We get lawyered-up in this fascinating episode where we talk to a pair of top entertainment lawyers: Keith Mathieson is an expert in defamation and privacy law, and Paul Joseph specialises in intellectual property cases and we quiz them on the pitfalls authors should look out for when writing.
Maria Dismondy is the author of inspirational and award-winning children’s books such as Spaghetti in a Hot Dog Bun, she is also the CEO of Cardinal Rule Press, a publisher dedicated to diversity and inclusiveness in children’s publishing. Maria tells us what inspired her to write, why she started her own publishing house, how she built her team and the first person she hired (and fired!), and the challenges she has faced during lockdown.
DV Bishop’s historical thriller debut City of Vengeance vividly takes the reader to 1530s Renaissance Florence. Writing historical fiction creates all kinds of challenges and DV Bishop tells us how it’s okay to not know everything about your chosen historical period, and why it might be a good idea to resist writing straight away...
In this episode you will discover:
Tips for historical research and exposition
Why you should let your characters drive the plot
The pros and cons of outlining and pantsing
Mr. Stay discusses his online book launches and blog tours
Julie Cohen is the author of over twenty novels, including the Richard & Judy bestseller Dear Thing. She also teaches creative writing workshops and is a goldmine of writing wisdom. Julie shares some insights that are game-changers when it comes to writing, from dealing with failure to planning and storytelling. Her latest novel Together is featured on the BBC’s list of books to watch out for in 2017.
Some chancer called Mark Stay hijacks the podcast to shamelessly plug his new novel The Crow Folk. He gets all evasive about listener questions, refuses to discuss his murky past and almost storms out of the show… three times. Nevertheless, Mark Desvaux manages to pin him down and gets the answers we all want, not least: how can I get a bar of that Crow Folk chocolate? We also have an exclusive clip from The Crow Folk audiobook read by Candida Gubbins. Many thanks to Simon & Schuster UK for the clip.
Choosing and developing ideas
Working with agents and editors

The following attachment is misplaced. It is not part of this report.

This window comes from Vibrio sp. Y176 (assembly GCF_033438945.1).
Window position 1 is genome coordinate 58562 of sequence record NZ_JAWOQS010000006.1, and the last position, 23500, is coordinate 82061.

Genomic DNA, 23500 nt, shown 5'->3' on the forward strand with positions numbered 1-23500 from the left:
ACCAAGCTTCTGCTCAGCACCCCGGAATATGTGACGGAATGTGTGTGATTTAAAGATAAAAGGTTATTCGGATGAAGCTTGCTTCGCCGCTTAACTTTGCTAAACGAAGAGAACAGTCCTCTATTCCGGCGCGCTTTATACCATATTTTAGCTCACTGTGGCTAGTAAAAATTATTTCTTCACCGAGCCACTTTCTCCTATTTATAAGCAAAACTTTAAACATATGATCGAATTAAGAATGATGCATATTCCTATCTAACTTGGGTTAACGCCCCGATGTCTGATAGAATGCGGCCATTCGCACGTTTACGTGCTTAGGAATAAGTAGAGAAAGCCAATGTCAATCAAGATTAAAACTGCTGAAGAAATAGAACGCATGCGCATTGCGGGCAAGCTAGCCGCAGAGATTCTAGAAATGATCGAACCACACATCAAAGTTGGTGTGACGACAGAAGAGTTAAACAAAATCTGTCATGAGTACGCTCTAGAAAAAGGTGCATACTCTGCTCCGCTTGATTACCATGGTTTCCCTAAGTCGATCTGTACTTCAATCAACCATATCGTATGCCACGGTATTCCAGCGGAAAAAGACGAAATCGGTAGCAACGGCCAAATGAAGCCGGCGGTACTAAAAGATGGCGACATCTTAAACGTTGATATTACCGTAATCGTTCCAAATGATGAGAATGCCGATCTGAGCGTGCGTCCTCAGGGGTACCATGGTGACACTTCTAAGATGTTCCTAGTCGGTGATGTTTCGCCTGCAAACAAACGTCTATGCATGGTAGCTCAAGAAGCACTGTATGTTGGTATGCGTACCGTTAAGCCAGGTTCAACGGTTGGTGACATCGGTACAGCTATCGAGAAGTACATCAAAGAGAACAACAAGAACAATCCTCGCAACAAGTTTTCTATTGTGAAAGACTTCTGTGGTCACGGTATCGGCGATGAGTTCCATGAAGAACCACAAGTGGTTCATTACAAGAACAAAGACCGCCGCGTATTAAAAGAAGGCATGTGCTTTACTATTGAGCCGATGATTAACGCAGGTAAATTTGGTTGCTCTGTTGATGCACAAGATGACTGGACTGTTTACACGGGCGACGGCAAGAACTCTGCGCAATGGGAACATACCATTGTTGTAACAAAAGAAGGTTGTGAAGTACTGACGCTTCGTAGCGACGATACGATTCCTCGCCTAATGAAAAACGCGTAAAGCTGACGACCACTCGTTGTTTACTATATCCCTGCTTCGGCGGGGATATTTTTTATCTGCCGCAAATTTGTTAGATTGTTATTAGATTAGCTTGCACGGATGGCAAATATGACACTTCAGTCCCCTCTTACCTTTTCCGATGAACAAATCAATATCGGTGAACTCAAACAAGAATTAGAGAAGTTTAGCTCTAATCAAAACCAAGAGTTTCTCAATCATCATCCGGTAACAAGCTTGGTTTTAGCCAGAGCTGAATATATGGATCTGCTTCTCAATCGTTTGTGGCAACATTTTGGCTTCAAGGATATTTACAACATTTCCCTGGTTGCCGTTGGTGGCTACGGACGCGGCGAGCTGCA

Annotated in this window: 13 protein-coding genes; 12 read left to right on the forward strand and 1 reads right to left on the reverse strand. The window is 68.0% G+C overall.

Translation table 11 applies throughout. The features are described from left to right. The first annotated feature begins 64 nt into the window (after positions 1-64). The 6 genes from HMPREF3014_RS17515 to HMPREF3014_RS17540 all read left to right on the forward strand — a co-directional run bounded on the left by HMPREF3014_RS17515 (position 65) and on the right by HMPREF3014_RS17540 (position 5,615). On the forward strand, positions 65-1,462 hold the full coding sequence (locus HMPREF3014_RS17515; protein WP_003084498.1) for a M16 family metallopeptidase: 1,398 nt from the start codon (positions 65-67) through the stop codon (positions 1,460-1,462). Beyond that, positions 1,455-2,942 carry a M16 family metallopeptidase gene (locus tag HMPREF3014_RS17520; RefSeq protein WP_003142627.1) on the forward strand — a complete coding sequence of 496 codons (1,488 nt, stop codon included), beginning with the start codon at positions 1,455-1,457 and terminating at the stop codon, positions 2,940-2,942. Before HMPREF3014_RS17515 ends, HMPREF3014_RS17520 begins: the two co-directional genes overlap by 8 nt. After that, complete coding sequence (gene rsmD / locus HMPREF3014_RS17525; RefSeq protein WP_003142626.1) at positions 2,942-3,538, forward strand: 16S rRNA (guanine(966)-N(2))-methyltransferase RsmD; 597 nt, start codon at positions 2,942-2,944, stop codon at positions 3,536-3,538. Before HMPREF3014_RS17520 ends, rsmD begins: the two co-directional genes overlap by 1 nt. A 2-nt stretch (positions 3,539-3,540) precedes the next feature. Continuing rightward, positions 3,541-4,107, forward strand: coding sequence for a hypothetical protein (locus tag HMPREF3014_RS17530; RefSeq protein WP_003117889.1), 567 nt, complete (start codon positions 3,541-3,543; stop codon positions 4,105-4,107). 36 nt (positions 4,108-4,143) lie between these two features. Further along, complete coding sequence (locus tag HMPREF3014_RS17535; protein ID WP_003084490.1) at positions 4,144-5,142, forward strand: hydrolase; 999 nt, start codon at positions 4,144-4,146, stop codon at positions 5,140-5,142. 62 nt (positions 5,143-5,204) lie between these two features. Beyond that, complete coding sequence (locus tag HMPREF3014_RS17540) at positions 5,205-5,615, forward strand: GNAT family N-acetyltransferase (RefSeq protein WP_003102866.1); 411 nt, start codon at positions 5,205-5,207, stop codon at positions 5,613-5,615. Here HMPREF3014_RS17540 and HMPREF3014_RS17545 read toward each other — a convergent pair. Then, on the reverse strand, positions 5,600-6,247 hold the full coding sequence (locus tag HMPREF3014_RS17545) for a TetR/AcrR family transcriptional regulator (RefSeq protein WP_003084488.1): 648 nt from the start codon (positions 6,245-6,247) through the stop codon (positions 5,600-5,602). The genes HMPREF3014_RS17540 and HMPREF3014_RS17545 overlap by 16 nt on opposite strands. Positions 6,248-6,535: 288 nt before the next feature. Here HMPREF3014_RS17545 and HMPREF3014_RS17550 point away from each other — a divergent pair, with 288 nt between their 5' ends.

Writing non-sweary period dialogue
Comparing Mr Stay’s experiences in traditional publishing, self-publishing and crowdfunding
And how you really can get your hands on that chocolate...
John Jarrold is a literary agent and editor who has worked with the likes of Michael Moorcock, Guy Gavriel Kay and John Courtney Grimwood. He answers our Patreon and Academates’ questions on pitching to agents, common mistakes, how self-published authors can approach agents, genres, self-representation and editorial tips on point-of-view, dialogue, words to avoid and more.
Bestselling indie author Caimh McDonnell makes a triumphant return to the podcast as Transworld author CK McDonnell with his new novel Stranger Times. Caimh tells us how he took everything he learned as an indie author to pitch this book to traditional publishers. We discuss launching a book during lockdown, inventive book marketing ideas, why selling humour is tricky, and being a squeaky wheel...
Rich Leder is a screenwriter and novelist who tells us why our brains are always lying to us, why he writes with the door open (even with young kids running around), why finishing is so important, and why — despite all that’s going on in our lives — we should write anyway. And he reassures us that his latest book — Cooking for Cannibals — is a work of fiction. We think.
Welcome to the first of our occasional Academy All-Stars mini episodes, where we talk to writers who have joined our academy and have done something extraordinary. JW Atkinson is a writer and teacher who in 2020 wrote 52 stories — one a week! — for his Patreon followers. JW tells us how he has been using writing as part of his healing process after an accident and how the academy is helping him achieve his writing dreams.
Discover more about the academy here: https://academy.bestsellerexperiment.com
And you will find JW Atkinson's writing here: https://jwatkinsonauthor.com
International bestselling author Michele Campbell’s new novel The Wife Who Knew Too Much combines thrills and glamour. Michele talks to us about the balance between plot and character, the importance of editors, breaks in writing, and making writing one of your top priorities in life.